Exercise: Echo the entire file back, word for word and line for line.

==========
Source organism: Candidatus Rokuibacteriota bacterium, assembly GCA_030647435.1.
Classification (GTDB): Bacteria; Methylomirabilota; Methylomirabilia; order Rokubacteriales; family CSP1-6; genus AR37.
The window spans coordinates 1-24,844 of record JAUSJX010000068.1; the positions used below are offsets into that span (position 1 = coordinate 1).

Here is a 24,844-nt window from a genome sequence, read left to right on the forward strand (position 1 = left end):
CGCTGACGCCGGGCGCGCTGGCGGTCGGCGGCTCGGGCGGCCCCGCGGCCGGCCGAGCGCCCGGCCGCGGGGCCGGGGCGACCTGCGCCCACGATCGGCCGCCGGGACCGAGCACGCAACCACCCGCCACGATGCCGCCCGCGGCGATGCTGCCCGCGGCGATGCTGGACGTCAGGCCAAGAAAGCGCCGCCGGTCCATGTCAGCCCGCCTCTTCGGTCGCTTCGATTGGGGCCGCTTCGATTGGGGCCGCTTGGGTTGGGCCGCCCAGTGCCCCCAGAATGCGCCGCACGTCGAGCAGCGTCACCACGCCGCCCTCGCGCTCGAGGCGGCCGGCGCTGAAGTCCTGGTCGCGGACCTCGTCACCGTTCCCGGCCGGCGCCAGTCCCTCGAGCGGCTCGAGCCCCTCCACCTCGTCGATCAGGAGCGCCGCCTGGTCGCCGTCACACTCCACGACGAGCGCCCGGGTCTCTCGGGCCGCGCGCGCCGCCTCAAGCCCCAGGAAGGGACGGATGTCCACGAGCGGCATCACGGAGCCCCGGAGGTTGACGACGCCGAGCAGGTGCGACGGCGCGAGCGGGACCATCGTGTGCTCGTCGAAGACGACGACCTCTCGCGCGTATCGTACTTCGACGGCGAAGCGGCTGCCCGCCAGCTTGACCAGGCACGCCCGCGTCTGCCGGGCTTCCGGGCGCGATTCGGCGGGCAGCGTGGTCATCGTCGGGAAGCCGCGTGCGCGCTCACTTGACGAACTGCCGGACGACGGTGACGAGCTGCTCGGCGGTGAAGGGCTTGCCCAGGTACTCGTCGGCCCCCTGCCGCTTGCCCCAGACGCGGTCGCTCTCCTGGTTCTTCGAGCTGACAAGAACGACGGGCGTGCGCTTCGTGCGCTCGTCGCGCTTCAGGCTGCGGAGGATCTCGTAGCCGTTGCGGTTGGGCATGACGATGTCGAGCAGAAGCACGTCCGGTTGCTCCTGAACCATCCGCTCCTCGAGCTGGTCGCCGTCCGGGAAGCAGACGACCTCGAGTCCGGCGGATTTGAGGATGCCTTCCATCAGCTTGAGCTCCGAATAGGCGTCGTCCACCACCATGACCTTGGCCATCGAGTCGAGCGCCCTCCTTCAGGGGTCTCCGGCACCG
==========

Source organism: Candidatus Rokuibacteriota bacterium, assembly GCA_030647435.1.
Classification (GTDB): Bacteria; Methylomirabilota; Methylomirabilia; order Rokubacteriales; family CSP1-6; genus AR37.
The window spans coordinates 1-24,844 of record JAUSJX010000068.1; the positions used below are offsets into that span (position 1 = coordinate 1).

Here is a 24,844-nt window from a genome sequence, read left to right on the forward strand (position 1 = left end):
CGCTGACGCCGGGCGCGCTGGCGGTCGGCGGCTCGGGCGGCCCCGCGGCCGGCCGAGCGCCCGGCCGCGGGGCCGGGGCGACCTGCGCCCACGATCGGCCGCCGGGACCGAGCACGCAACCACCCGCCACGATGCCGCCCGCGGCGATGCTGCCCGCGGCGATGCTGGACGTCAGGCCAAGAAAGCGCCGCCGGTCCATGTCAGCCCGCCTCTTCGGTCGCTTCGATTGGGGCCGCTTCGATTGGGGCCGCTTGGGTTGGGCCGCCCAGTGCCCCCAGAATGCGCCGCACGTCGAGCAGCGTCACCACGCCGCCCTCGCGCTCGAGGCGGCCGGCGCTGAAGTCCTGGTCGCGGACCTCGTCACCGTTCCCGGCCGGCGCCAGTCCCTCGAGCGGCTCGAGCCCCTCCACCTCGTCGATCAGGAGCGCCGCCTGGTCGCCGTCACACTCCACGACGAGCGCCCGGGTCTCTCGGGCCGCGCGCGCCGCCTCAAGCCCCAGGAAGGGACGGATGTCCACGAGCGGCATCACGGAGCCCCGGAGGTTGACGACGCCGAGCAGGTGCGACGGCGCGAGCGGGACCATCGTGTGCTCGTCGAAGACGACGACCTCTCGCGCGTATCGTACTTCGACGGCGAAGCGGCTGCCCGCCAGCTTGACCAGGCACGCCCGCGTCTGCCGGGCTTCCGGGCGCGATTCGGCGGGCAGCGTGGTCATCGTCGGGAAGCCGCGTGCGCGCTCACTTGACGAACTGCCGGACGACGGTGACGAGCTGCTCGGCGGTGAAGGGCTTGCCCAGGTACTCGTCGGCCCCCTGCCGCTTGCCCCAGACGCGGTCGCTCTCCTGGTTCTTCGAGCTGACAAGAACGACGGGCGTGCGCTTCGTGCGCTCGTCGCGCTTCAGGCTGCGGAGGATCTCGTAGCCGTTGCGGTTGGGCATGACGATGTCGAGCAGAAGCACGTCCGGTTGCTCCTGAACCATCCGCTCCTCGAGCTGGTCGCCGTCCGGGAAGCAGACGACCTCGAGTCCGGCGGATTTGAGGATGCCTTCCATCAGCTTGAGCTCCGAATAGGCGTCGTCCACCACCATGACCTTGGCCATCGAGTCGAGCGCCCTCCTTCAGGGGTCTCCGGCACCG